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We have a pretty traditional camera stacking set up: UI camera on top of a everything-else camera.

The UI camera is set to only clear depth, and only draws the UI layer. The everything-else camera is set to clear via skybox and all layers but UI. Only the everything-else camera contains a post-processing layer component; disabling it does seem to make everything work the way it used to.

The UI camera has a higher depth than the everything-else camera, in case someone suggests otherwise.

In 2018 this exact arrangement worked as intended. In 2019, the UI camera's view is the only thing visible.

I've found several forum posts on Unity by Unity Technologies about the light-weight pipeline breaking this functionality, but we're not using any of the new pipelines. We simply upgraded, and I can't find any indication that we are using the new pipelines. Supposedly everything works normally as long as you don't use the new pipelines, but this is proving false so far.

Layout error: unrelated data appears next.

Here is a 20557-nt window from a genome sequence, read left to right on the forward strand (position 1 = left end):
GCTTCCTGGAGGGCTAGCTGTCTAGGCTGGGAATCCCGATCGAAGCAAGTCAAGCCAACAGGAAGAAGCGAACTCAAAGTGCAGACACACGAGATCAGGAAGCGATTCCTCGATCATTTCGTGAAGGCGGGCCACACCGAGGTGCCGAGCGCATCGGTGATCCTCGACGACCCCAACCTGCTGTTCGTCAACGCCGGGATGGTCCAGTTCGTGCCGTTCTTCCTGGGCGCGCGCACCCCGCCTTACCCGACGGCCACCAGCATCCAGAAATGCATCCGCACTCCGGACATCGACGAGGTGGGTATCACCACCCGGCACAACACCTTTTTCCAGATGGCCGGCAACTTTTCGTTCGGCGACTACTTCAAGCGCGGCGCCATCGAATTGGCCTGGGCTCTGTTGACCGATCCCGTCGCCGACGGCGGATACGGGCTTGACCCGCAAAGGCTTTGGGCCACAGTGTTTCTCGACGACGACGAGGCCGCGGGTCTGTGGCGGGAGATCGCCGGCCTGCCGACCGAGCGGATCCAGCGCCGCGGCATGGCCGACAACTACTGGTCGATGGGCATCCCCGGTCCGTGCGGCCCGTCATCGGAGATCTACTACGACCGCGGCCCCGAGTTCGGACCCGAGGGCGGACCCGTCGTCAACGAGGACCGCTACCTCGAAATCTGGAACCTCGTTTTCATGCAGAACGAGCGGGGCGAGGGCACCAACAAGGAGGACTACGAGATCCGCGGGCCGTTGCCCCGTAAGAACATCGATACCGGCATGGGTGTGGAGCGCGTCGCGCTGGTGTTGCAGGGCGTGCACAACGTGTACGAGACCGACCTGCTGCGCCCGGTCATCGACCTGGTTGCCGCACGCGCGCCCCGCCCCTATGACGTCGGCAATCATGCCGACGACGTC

Since this camera arrangement is very common, I can't imagine I am alone!

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Unchecking "Directly to Camera Target" on the Post Processing Layer component did the trick. I am not completely certain what the option does yet, but I am guessing it may mean that the post-processing renders its output after all other camera renders, instead of during that particular camera's depth.

Unchecking "Directly to Camera Target" seems to muck with viewport settings in a weird way. The viewport minimum X value seems to act double-ish when this option is disabled...? We had a value of 0.24, but now 0.1 is necessary to recreate that. Very strange.

If anyone can help me understand what's going on, I'd appreciate it.

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  • \$\begingroup\$ Here is the tooltip for the Directly to Camera Target setting. It say's it breaks image effects: i.sstatic.net/Nbn61.png \$\endgroup\$
    – Lone Coder
    Commented May 21, 2020 at 18:16

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